Closed schools

Much has been said about the Right of Children to Free and Compulsory Education (“RTE”) Act since its enactment in 2009. It was the first central legislation to mandate compulsory government recognition for all private schools’ basis minimum input standards for everything except outcomes. Failure to comply meant a penalty of one lakh or ten thousand per day for these schools. 10 years since its enactment, there is negligible information on how many schools are unrecognised, how many are under the radar and how many have been shut down.

In a 2015 parliamentary question on the number of schools closed, Smriti Irani, the former Minister of Human Resource Development, reported that 2173 schools in 3 states and 1 union territory had been forced shut. 1170 of these were shut in Punjab, 998 schools in Madhya Pradesh, 4 in Himachal Pradesh and 1 in Puducherry. This was the last time any such information was made available by the government.

The Centre for Civil Society set out to track the extent of school closures. Ironically, while the parliamentary question pointed to 2173 school closures already until August 2015, RTIs filed in 10 states reported closure of only 15 schools. Of 10 states in which RTIs were filed, 7 states did not provide information.  A survey of media articles between 2015 and 2018, on the other hand, revealed closure of 2,469 closures from 15 states.

Consider this: Punjab and Madhya Pradesh reported the closure of 1,170 and 998 schools in August 2015 but both states rejected the RTE application due to lack of data on school closure. Where information was provided, for example in Delhi, the reason for closure is not coherently stated. One school was closed under RTE due to ‘Poor enrolment, poor connectivity, unable to pay the rent etc.’ These reasons, however, do not fall under ‘norms and standards’ a private school has to comply for, as under Section 19 of the RTE Act and could indicate a voluntary closure.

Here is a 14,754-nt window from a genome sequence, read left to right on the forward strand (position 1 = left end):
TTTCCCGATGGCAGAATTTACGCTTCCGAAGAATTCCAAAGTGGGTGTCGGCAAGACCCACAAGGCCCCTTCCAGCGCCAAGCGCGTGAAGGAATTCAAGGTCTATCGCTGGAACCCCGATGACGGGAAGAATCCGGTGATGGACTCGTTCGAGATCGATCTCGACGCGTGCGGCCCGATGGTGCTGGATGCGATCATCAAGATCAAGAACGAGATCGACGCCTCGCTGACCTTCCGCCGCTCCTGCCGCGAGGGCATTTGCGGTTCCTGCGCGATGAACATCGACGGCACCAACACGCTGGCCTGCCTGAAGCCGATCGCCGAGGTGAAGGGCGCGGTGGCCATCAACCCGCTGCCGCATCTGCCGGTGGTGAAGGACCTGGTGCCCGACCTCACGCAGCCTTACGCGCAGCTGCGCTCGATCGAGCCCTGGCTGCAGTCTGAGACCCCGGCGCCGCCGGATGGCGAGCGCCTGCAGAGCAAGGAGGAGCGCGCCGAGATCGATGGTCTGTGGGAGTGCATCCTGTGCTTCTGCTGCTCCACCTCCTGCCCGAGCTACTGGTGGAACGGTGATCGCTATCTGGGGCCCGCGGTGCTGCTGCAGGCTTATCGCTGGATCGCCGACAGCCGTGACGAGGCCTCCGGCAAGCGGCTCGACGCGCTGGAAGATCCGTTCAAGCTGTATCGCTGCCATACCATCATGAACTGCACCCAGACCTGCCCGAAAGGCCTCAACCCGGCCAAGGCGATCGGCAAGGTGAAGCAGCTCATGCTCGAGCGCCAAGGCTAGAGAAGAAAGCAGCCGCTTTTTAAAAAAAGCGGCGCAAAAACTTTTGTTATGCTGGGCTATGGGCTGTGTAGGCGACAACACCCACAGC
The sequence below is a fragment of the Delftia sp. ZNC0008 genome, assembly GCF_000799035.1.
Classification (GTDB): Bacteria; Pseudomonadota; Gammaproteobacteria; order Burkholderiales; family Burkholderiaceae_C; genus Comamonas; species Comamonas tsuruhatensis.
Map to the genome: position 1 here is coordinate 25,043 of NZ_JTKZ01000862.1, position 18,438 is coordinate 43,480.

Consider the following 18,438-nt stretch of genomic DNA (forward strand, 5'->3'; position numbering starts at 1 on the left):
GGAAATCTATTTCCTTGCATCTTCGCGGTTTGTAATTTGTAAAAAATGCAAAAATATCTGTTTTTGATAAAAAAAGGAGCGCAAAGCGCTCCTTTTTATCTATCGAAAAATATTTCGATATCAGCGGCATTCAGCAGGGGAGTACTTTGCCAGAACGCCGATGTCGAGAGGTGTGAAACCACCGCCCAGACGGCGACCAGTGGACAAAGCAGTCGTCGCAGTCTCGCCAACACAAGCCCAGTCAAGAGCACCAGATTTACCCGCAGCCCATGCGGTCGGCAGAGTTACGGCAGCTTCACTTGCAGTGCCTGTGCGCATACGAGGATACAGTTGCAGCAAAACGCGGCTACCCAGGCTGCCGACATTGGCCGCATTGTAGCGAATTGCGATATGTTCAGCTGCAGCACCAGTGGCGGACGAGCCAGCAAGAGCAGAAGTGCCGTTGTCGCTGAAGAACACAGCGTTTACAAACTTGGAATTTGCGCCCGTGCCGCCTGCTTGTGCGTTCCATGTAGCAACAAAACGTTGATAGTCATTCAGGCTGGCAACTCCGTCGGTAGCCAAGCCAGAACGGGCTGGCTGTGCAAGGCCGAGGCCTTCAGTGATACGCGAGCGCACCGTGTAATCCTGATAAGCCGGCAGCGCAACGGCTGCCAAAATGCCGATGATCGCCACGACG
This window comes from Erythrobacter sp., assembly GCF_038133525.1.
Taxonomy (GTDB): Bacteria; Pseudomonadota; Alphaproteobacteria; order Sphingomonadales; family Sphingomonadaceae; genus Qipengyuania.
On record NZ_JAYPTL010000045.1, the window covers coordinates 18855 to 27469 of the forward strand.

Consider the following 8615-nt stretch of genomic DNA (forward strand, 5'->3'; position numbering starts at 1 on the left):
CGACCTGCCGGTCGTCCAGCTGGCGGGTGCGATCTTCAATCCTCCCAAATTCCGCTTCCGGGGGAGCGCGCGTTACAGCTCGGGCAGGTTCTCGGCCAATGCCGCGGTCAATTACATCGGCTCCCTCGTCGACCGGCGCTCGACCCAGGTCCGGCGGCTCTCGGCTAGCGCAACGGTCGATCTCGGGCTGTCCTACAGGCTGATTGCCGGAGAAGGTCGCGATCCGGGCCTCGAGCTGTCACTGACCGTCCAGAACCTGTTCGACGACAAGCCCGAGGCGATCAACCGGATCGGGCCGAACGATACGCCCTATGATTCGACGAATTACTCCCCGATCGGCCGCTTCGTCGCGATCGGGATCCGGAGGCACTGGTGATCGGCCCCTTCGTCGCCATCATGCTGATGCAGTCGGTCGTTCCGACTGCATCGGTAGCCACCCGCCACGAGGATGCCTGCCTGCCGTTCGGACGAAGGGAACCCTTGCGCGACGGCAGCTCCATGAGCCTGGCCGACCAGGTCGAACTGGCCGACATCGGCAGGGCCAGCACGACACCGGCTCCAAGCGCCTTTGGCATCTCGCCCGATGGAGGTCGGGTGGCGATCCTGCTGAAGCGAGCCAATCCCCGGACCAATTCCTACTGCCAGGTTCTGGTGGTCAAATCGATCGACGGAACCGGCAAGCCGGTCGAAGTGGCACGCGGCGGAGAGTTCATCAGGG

The lack of data on school closures can mean two things: either the states are reluctant to disclose the data or have not recorded the data systematically—both are a serious cause for concern. Actions on private schools affect a sizeable portion of the population. 8 crore children, accounting for 32% of the total enrolment, were enrolled in over 3,00,000 lakh private schools in 2016-17, according to the Unified District Information Management System for Education.

Besides the recording of data, there is no due process that the government is required to follow before it shuts a school down. In August 2013, the state of Haryana had issued show-cause notices to all unrecognised schools and gave them 15 days to provide evidence for why they should not be shut. Within a month, an order was passed to close the schools resulting in a court dispute (A.V. Public School and others v. the State of Haryana and others 2013). The court criticised the state for passing “stereotyped orders” to shut schools, without notifying the school of reasons for which it was asked to close shop.

The state of data collection and the absence of due process in shutting schools is worrying. How can there be an evidence-based policy for schools since there is no evidence, to begin with? The government does not know the number of unrecognised schools, the fee charged, enrolments in such schools, outcomes these schools offer, the actions that were taken post-implementation of RTE and its impact on children. What can we expect of policymakers are flying blind? Promising free education, as the latest Congress Manifesto does, is sexy but remember that unless data become dowdy, we cannot deliver quality education.

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The opinions expressed in this essay are those of the authors. They do not purport to reflect the opinions or views of CCS.